OLIVER SPRINGS (WATE) - The death of a loved one is never easy, but it can also bring financial complications.
A widow said her credit card was canceled eleven days after her husband died.
Depending on the card company, if you are an authorized user on a credit card, but the primary cardholder dies, your card could be canceled.
For Barbara Gillis, the emotion of losing her husband to cancer is still painful.
Married for 18 years, they enjoyed traveling and always paid their bills on time when using their Discover card.
But in less than two weeks after George died in late September, a letter came from their card company with surprising information.
"They closed the account. And we had it since 1996," Gillis said. "First I was shocked. Then I was insulted. Finally, I got darn mad."
Barbara and George had Discover cards with their own names on them.
Once she received the letter, Gillis promptly called the company to find out why the account was closed.
"They said he applied for it, he signed for it, he agreed to make the payments. I was just an additional signature, they were very sorry for my loss, but that was their policy," she said.
Barbara was told she had no authority over the card.
"Fortunately, I had another card in my own name that I had been using. Because I would have been embarrassed if I had taken the family out to dinner and had them reject the card," Gillis said.
Since her experience, we wondered what policy other credit card companies follow if a cardholder dies.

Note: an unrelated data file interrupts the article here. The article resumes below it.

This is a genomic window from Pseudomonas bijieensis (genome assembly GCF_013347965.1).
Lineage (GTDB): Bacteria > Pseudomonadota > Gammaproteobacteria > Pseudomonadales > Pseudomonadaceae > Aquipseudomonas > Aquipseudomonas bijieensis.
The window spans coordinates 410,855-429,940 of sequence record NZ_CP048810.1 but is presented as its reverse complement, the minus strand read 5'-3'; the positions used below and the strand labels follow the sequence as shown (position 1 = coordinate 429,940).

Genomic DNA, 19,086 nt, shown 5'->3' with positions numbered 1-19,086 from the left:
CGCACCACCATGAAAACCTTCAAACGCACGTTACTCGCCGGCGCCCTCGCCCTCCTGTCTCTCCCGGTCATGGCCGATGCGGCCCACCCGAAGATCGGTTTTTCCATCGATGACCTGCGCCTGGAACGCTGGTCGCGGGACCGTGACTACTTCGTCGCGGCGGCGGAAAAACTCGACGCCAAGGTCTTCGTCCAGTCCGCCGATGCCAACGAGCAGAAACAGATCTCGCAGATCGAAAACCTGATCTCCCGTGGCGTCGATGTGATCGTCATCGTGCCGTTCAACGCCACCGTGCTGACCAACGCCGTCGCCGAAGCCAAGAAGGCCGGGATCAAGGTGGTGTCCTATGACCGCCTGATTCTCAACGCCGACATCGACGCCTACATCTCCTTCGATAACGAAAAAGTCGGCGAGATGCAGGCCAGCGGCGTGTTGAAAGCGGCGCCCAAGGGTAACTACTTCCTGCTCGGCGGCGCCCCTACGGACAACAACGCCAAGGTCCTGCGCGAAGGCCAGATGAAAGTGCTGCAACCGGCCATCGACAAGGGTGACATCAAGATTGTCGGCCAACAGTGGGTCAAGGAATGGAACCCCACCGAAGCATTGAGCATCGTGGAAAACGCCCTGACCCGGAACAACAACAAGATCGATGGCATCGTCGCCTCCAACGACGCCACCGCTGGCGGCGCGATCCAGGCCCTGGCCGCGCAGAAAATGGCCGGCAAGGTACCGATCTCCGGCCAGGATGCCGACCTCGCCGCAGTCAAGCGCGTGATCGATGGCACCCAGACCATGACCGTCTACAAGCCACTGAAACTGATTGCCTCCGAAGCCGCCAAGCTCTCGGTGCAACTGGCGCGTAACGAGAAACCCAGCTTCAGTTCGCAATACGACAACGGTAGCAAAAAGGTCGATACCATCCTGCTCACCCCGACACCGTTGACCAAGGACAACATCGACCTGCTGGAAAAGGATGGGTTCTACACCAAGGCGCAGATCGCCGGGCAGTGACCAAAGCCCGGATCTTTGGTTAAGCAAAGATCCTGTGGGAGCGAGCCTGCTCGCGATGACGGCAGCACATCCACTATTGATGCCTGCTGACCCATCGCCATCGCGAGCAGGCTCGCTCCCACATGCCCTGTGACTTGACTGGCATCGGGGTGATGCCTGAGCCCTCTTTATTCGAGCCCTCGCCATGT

Kim Bohannon is compliance manager for TVA's credit union that offers credit cards.
"We don't, as a standard, close the account. But the first thing we'll start doing is monitor the account," Bohannon said. "Unfortunately, we found in some cases fraud does occur when there is a death in the family."
Card companies handle the death of a cardholder in different ways.
It's likely a card would not be canceled if it was co-signed, meaning there are joint applicants.
"That simply means you are both responsible for the credit card, you both have equal access to the credit card," Bohannon said. "An authorized user simply means you are allowed to make charges, but you are not liable for any of the debts on the account."
Gillis has now made the necessary changes with her Discover card.
"Whether you're male or female, make sure you have credit in your own name so that you won't have a problem if there is an emergency in your family," Gillis said.
Co-signing credit cards is a technique often used among family.
A co-signer, sometimes called a joint user, is a person who signs an agreement to pay off the card if that someone else defaults.
Whether you're called a co-signer, joint user or a different name altogether, what's important is that you are legally responsible for the account balance.
If you have a consumer issue, call the 6 On Your Side Hotline at 865-633-5974 or email firstname.lastname@example.org.
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